On July 2, 2013, long-time contributor to the vibrancy of Gainesville music Charlie “Chaz” Scales passed away suddenly and unexpectedly at the far-too-early age of 59.
Known to many as the owner of Hyde and Zeke Records, Chaz devoted his life to performing and appreciating music in many forms. His passion for and knowledge of music were a gift to many friends and customers of Hyde and Zeke’s, Gainesville’s longest-lived music store now destined to be shuttered. His recommendations helped shape the music tastes of two generations.
Chaz came from a military family, with a high ranking career officer for a father and a brother, Robert Scales, who is a retired army major general and frequent television military analyst. Chaz took a dramatically different route, devoting his considerable talents to music, following the destiny implied in his surname Scales.
“I could never understand how he thought about guitar,” notes his long time friend, former Hyde and Zeke cohort, and one time Gainesville mayor Gary Gordon. “It’s like he started in the middle of a solo and worked his way to the end and the beginning at the same time. Totally unpredictable, but always brilliant.”
Chaz succeeded Gary as the lead guitarist of the popular late 1970s group, the Archer Road Band. When Gary became manager of Hyde and Zeke’s (which I founded with my friend Ric Kaestner way back in 1977), Chaz’s encyclopedic knowledge of multiple genres and his amiable enthusiasm made him a natural hire. He was hands down the premier guitarist on a staff full of guitar players, some quite accomplished musicians (one employee, J.D. Foster, later played with Dwight Yoakam for years).
Chaz stepped in to rescue Hyde and Zeke’s from the ruins left by the store’s second owner, who locked the doors and took all the records home one day without a word to the staff. Chaz nurtured the business back to health, keeping the store going as the Internet, Napster, and iTunes ravaged the music business. He found time to play in an astonishing list of bands and to make a great family with his wife Jan and two kids (now grown).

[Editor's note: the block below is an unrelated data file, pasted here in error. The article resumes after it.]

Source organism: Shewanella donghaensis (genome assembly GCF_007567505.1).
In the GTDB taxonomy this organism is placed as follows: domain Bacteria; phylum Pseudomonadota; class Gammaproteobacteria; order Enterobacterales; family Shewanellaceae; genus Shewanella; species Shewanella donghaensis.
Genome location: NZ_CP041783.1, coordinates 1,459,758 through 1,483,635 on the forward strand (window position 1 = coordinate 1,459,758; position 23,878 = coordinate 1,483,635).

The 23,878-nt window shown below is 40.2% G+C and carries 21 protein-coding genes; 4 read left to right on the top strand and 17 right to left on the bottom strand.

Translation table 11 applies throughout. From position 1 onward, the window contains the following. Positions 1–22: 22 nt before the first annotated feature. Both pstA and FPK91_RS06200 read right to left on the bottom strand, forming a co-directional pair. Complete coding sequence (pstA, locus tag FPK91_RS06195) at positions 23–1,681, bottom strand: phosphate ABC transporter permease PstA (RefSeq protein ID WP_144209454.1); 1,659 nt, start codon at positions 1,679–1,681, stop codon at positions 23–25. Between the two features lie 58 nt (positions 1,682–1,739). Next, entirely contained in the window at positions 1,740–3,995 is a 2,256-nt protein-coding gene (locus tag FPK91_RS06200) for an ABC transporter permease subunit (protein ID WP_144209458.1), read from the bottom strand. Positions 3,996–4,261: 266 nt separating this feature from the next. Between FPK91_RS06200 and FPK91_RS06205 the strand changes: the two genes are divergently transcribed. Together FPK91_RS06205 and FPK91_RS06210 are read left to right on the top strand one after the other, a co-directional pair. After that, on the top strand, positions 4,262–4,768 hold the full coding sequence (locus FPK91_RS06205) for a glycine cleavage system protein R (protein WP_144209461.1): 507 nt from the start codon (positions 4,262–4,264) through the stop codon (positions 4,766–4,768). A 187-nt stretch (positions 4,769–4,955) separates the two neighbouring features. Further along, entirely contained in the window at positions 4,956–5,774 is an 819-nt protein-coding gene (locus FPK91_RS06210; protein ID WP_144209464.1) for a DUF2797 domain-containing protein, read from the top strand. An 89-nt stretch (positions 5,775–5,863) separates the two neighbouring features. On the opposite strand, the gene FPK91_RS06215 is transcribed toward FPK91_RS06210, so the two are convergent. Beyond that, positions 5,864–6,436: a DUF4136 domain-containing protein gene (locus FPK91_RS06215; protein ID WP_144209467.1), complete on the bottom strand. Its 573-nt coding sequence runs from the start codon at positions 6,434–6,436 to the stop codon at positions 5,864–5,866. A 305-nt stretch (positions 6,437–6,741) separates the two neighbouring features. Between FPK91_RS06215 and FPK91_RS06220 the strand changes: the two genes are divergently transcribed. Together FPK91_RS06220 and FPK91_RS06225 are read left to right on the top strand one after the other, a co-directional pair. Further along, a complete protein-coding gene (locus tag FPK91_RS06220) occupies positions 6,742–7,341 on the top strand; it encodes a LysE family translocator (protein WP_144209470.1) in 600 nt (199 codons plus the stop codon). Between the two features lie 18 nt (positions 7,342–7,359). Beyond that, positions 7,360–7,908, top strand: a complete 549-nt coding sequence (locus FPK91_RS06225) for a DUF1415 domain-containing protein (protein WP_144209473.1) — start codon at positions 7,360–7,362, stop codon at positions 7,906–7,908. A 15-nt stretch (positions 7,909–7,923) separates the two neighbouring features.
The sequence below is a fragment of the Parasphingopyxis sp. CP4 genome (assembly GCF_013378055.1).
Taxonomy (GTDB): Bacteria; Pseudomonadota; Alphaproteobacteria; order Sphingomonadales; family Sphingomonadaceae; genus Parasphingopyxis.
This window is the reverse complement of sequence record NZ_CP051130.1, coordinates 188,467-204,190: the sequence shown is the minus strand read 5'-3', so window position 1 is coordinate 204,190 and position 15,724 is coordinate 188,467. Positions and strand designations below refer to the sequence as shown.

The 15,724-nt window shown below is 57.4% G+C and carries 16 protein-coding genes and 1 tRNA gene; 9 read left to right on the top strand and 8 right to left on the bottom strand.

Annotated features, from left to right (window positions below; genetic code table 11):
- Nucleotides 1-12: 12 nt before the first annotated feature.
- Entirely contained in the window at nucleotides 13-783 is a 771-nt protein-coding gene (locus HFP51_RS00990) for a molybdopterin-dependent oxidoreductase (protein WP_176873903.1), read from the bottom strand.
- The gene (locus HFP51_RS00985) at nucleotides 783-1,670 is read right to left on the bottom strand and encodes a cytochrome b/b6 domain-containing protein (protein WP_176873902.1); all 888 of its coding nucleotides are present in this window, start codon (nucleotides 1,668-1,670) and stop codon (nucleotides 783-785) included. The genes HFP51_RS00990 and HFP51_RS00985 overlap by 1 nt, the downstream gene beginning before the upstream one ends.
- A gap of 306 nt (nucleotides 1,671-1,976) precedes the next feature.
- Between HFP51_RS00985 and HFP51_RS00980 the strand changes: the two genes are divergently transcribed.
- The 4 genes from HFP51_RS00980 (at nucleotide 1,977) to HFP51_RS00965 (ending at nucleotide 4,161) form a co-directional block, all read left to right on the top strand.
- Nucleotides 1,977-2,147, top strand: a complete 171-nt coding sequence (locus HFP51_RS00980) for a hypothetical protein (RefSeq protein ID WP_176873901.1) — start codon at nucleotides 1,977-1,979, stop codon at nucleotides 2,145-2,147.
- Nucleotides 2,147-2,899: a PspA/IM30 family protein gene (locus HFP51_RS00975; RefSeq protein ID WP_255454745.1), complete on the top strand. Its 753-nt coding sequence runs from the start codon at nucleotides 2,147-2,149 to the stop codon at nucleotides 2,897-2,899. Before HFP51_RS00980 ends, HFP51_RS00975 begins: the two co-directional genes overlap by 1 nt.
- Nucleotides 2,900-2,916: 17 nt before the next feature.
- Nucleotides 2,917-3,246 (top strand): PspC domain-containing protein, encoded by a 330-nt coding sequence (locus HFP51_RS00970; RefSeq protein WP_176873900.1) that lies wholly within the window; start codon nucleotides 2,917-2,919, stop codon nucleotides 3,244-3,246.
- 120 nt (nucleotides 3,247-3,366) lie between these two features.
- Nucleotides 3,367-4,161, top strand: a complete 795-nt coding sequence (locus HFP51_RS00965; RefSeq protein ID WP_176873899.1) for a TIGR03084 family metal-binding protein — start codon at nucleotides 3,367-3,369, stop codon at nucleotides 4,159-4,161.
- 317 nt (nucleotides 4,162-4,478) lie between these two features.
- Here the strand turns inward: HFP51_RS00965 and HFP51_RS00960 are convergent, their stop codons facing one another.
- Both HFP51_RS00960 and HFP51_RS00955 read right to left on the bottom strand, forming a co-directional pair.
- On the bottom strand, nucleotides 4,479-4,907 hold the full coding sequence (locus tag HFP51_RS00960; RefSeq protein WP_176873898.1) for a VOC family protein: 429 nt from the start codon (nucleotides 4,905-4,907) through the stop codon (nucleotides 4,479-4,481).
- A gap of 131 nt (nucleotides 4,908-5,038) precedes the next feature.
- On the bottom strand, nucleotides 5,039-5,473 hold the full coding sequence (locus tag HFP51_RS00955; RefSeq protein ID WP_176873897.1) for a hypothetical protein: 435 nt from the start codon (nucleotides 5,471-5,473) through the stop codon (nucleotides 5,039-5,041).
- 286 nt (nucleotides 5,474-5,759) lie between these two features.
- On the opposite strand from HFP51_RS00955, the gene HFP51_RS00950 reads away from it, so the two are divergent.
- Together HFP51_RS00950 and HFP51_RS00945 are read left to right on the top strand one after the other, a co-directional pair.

There are more bands who benefitted from Chaz’s glorious playing than I can remember, but a short list includes the Jane Yii Band, Legal Tender, Ten Feet Tall, Gonzo Gators, Root Doctors, Young Republicans, dblWide, The Band That Never Was, and Couch Messiahs. Messiah bandmate Mick Marino marveled at Chaz’s facility with all styles, but particularly loved his slide playing, adding “He loved music and was always up for playing, on time, prepared, with a sweet spirit. He was inspiring to me. It’s a devastating shock that he’s gone so soon.”
Bill Perry, also a Hyde and Zeke hire from the early 1980s, continued to work part time at Hyde and Zeke’s as the store moved from University Avenue to its current 10th Avenue location. He knew the side of Chaz that few others outside his immediate family glimpsed. “He was so smart he could do anything, from growing vegetables to fixing cars. He also loved wildflowers— he’d take a walk away from work and come back with a handful that he’d put in a vase in the store.”
Only a few knew that that big heart beating inside Chaz’s chest was a source of concern. Following doctor’s recommendations faithfully, Chaz ate an exceptionally healthy, vegetarian diet, stayed rail thin, and exercised religiously.
His discipline may have kept him here with us longer than neglect would have… but that just means his passing leaves an even bigger void: a missing husband, father, friend, mentor, supporter, astute observer of current affairs and history, and scion of a store that has been part of Gainesville for over 36 years. For Bill Perry, the hardest loss is “his smile. That ‘I’m having the most fun in the world’ smile.”
So long, Chaz, we won’t forget you. Ric Kaestner says to tell Jimi “hi.” I’m sure you’ve got a few tricks to teach him.